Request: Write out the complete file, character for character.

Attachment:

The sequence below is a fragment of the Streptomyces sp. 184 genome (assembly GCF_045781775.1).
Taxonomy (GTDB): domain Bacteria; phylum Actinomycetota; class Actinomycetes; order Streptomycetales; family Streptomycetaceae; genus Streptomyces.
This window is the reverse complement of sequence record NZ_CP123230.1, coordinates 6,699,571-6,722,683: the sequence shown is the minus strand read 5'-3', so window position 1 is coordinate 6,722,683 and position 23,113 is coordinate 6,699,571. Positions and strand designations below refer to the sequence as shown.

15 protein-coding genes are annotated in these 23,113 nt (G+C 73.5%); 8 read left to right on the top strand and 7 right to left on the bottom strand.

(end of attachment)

The sequence below is a fragment of the Streptomyces sp. 184 genome (assembly GCF_045781775.1).
Taxonomy (GTDB): domain Bacteria; phylum Actinomycetota; class Actinomycetes; order Streptomycetales; family Streptomycetaceae; genus Streptomyces.
This window is the reverse complement of sequence record NZ_CP123230.1, coordinates 6,699,571-6,722,683: the sequence shown is the minus strand read 5'-3', so window position 1 is coordinate 6,722,683 and position 23,113 is coordinate 6,699,571. Positions and strand designations below refer to the sequence as shown.

15 protein-coding genes are annotated in these 23,113 nt (G+C 73.5%); 8 read left to right on the top strand and 7 right to left on the bottom strand.